A Criminal Magic offers genuine entertainment. The atmosphere, the suspense and the gorgeous magic is all there, and for the most part it was a smashing hit with me. I am always crazy for alternate history because it is such a thrill seeing what authors can do with the time period, and I just love having new experiences in general. In that sense, this book was everything I wanted and definitely took me on a wild ride. So many of the ideas here electrified me, from the sorcerer’s shine to magical teamwork! It’s an ambitious novel to be sure, but while a thousand and one things could have gone wrong, Kelly pulled it all together beautifully. It was an absolute joy to read her elegant prose and storytelling.

Was the book perfect? No, though I have to say it was damned nearly so. I was most disappointed that the Roaring Twenties didn’t come through as fully as it could have, falling just short of being convincing or immersive. Aside from the occasional mention of men in fedoras and awkward insertions of “dame” in the dialogue, this novel could have taken place anywhere and anytime else. I was able to also foresee most of the story because of its rather shallow plot involving the same old power struggles and betrayals, a timeworn scenario considering how predictably it features in every other gangster movie ever made. If mob films happen to be your thing, you might find portions of the novel overly simplistic and not particularly original (like Alex’s recruitment before graduation and his subsequent stint in prison to increase his credibility, for example, which was plot point a straight out of The Departed.)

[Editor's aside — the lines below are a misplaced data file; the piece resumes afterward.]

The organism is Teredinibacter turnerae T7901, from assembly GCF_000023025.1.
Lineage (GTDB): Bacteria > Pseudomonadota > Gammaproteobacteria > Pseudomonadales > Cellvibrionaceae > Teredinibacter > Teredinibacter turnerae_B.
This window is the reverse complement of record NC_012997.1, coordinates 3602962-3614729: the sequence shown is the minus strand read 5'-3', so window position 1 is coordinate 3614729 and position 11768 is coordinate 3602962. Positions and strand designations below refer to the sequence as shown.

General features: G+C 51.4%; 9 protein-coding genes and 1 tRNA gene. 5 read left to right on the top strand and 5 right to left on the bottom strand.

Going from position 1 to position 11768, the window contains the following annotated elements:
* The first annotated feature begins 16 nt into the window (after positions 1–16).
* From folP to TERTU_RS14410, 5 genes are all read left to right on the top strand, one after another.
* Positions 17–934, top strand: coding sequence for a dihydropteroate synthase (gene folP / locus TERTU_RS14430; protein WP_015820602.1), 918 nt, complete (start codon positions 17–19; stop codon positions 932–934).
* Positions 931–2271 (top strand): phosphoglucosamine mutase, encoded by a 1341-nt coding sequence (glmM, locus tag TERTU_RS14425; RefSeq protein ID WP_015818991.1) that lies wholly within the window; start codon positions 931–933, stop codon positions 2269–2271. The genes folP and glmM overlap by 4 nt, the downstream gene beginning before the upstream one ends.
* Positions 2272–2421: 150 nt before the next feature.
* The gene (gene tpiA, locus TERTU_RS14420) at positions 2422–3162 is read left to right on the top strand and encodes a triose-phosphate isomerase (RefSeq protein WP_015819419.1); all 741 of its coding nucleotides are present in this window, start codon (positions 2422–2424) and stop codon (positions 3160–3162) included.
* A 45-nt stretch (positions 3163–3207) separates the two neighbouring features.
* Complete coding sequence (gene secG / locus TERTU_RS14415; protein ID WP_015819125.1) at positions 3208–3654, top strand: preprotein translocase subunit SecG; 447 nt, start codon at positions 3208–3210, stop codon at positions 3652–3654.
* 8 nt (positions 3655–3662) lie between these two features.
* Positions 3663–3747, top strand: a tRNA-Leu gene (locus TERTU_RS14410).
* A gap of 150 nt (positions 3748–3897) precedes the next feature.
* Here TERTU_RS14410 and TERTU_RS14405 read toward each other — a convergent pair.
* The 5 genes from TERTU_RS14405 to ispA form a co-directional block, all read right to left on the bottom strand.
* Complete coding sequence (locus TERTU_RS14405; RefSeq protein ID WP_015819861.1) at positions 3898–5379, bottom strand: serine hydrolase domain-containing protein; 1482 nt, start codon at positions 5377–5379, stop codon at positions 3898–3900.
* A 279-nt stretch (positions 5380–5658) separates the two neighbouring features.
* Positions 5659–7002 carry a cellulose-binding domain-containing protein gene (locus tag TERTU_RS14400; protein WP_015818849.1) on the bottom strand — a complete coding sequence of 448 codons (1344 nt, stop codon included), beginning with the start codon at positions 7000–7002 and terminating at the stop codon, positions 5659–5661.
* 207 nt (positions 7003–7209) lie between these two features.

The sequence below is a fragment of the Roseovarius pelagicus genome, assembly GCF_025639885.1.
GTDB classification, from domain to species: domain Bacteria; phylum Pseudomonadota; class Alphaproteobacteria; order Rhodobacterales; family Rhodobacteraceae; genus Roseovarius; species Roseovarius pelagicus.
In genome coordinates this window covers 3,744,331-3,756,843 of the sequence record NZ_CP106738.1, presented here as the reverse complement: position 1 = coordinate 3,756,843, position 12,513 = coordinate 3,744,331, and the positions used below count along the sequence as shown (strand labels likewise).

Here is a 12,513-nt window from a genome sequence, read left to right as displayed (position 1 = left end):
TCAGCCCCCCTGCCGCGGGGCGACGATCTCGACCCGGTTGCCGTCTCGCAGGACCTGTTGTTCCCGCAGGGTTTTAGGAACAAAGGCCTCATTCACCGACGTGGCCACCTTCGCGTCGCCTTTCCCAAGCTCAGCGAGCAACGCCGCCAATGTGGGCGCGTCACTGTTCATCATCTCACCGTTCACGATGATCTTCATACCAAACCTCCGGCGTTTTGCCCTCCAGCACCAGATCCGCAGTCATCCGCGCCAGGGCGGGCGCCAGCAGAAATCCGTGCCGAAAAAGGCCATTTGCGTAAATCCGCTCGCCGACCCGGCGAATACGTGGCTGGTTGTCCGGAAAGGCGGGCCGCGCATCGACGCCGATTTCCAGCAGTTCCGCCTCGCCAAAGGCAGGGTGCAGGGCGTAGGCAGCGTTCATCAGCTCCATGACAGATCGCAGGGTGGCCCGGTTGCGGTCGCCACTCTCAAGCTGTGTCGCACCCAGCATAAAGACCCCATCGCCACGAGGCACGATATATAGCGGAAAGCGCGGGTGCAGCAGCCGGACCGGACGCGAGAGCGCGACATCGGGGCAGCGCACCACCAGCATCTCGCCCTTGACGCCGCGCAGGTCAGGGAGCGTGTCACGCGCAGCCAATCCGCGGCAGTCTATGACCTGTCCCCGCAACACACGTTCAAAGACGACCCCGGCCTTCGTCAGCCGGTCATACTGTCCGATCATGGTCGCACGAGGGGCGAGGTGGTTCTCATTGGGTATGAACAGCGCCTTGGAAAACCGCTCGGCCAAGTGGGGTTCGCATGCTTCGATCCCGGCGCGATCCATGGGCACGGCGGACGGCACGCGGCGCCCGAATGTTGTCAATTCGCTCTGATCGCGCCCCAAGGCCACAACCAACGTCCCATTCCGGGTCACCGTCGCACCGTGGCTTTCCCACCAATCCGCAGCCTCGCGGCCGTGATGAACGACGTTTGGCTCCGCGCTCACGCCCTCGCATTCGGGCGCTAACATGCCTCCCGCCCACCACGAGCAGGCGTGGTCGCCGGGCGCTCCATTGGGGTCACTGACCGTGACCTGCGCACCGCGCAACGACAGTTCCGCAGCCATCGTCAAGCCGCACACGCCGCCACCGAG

Character development also felt a little thin for supporting characters, though Joan and Alex were written very well. Still, they were hard to embrace wholeheartedly because I found both to be so naïve and, in Joan’s case, so self-absorbed. It’s interesting how my feelings for them at the end of the book were a complete turnaround from how I felt about them at the beginning. I loathed Alex with every fiber of my being when he was first introduced, but by the final chapters he had become a favorite. Meanwhile, my opinion of Joan started high but fell with every wrong move and weak excuse she made. Their romance didn’t feel right to me either, almost like forces outside the fourth wall were pushing them into the relationship instead of letting it occur naturally.

Of course, these are all minor issues. None of them are even close to deal breaking, and the book’s magic and stunning climax and conclusion also made up for a lot of them.